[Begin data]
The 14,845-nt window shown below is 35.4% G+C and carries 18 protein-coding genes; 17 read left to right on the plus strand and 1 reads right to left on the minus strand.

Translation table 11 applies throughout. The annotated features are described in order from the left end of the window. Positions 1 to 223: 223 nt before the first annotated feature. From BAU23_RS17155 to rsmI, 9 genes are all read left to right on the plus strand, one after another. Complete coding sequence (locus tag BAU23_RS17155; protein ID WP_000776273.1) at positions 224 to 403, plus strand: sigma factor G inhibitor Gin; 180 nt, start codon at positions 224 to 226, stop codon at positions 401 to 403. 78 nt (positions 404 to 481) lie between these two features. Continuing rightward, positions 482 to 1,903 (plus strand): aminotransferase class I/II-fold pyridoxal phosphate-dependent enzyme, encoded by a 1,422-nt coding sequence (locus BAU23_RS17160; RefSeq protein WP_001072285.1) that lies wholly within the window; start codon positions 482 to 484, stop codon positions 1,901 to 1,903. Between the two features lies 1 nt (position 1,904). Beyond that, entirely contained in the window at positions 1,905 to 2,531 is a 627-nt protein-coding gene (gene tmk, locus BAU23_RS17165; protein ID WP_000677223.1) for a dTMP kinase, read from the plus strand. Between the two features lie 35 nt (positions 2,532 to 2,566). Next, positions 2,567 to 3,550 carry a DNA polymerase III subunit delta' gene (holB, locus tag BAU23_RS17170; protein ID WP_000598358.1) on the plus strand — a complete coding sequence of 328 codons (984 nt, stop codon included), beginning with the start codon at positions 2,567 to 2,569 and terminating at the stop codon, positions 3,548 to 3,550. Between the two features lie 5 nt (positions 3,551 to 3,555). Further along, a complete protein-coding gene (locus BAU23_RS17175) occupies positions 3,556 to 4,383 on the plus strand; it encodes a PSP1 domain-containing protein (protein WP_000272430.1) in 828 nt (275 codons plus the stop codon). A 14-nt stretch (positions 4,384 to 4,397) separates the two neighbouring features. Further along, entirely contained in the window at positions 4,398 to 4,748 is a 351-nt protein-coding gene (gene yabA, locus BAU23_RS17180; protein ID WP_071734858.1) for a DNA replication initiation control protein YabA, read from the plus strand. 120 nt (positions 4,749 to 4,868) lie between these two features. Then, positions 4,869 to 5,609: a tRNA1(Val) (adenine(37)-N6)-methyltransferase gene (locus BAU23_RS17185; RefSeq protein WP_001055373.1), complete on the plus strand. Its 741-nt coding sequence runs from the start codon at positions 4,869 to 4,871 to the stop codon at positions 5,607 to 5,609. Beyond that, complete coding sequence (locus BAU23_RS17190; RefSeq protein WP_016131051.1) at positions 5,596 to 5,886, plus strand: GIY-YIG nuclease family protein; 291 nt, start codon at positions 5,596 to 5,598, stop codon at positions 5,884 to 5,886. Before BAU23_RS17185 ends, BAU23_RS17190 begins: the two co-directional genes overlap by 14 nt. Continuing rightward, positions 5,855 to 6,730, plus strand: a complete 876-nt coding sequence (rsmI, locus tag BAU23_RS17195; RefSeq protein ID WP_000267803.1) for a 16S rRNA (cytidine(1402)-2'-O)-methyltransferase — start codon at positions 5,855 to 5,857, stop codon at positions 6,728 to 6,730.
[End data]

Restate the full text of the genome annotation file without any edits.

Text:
The 14,845-nt window shown below is 35.4% G+C and carries 18 protein-coding genes; 17 read left to right on the plus strand and 1 reads right to left on the minus strand.

Translation table 11 applies throughout. The annotated features are described in order from the left end of the window. Positions 1 to 223: 223 nt before the first annotated feature. From BAU23_RS17155 to rsmI, 9 genes are all read left to right on the plus strand, one after another. Complete coding sequence (locus tag BAU23_RS17155; protein ID WP_000776273.1) at positions 224 to 403, plus strand: sigma factor G inhibitor Gin; 180 nt, start codon at positions 224 to 226, stop codon at positions 401 to 403. 78 nt (positions 404 to 481) lie between these two features. Continuing rightward, positions 482 to 1,903 (plus strand): aminotransferase class I/II-fold pyridoxal phosphate-dependent enzyme, encoded by a 1,422-nt coding sequence (locus BAU23_RS17160; RefSeq protein WP_001072285.1) that lies wholly within the window; start codon positions 482 to 484, stop codon positions 1,901 to 1,903. Between the two features lies 1 nt (position 1,904). Beyond that, entirely contained in the window at positions 1,905 to 2,531 is a 627-nt protein-coding gene (gene tmk, locus BAU23_RS17165; protein ID WP_000677223.1) for a dTMP kinase, read from the plus strand. Between the two features lie 35 nt (positions 2,532 to 2,566). Next, positions 2,567 to 3,550 carry a DNA polymerase III subunit delta' gene (holB, locus tag BAU23_RS17170; protein ID WP_000598358.1) on the plus strand — a complete coding sequence of 328 codons (984 nt, stop codon included), beginning with the start codon at positions 2,567 to 2,569 and terminating at the stop codon, positions 3,548 to 3,550. Between the two features lie 5 nt (positions 3,551 to 3,555). Further along, a complete protein-coding gene (locus BAU23_RS17175) occupies positions 3,556 to 4,383 on the plus strand; it encodes a PSP1 domain-containing protein (protein WP_000272430.1) in 828 nt (275 codons plus the stop codon). A 14-nt stretch (positions 4,384 to 4,397) separates the two neighbouring features. Further along, entirely contained in the window at positions 4,398 to 4,748 is a 351-nt protein-coding gene (gene yabA, locus BAU23_RS17180; protein ID WP_071734858.1) for a DNA replication initiation control protein YabA, read from the plus strand. 120 nt (positions 4,749 to 4,868) lie between these two features. Then, positions 4,869 to 5,609: a tRNA1(Val) (adenine(37)-N6)-methyltransferase gene (locus BAU23_RS17185; RefSeq protein WP_001055373.1), complete on the plus strand. Its 741-nt coding sequence runs from the start codon at positions 4,869 to 4,871 to the stop codon at positions 5,607 to 5,609. Beyond that, complete coding sequence (locus BAU23_RS17190; RefSeq protein WP_016131051.1) at positions 5,596 to 5,886, plus strand: GIY-YIG nuclease family protein; 291 nt, start codon at positions 5,596 to 5,598, stop codon at positions 5,884 to 5,886. Before BAU23_RS17185 ends, BAU23_RS17190 begins: the two co-directional genes overlap by 14 nt. Continuing rightward, positions 5,855 to 6,730, plus strand: a complete 876-nt coding sequence (rsmI, locus tag BAU23_RS17195; RefSeq protein ID WP_000267803.1) for a 16S rRNA (cytidine(1402)-2'-O)-methyltransferase — start codon at positions 5,855 to 5,857, stop codon at positions 6,728 to 6,730.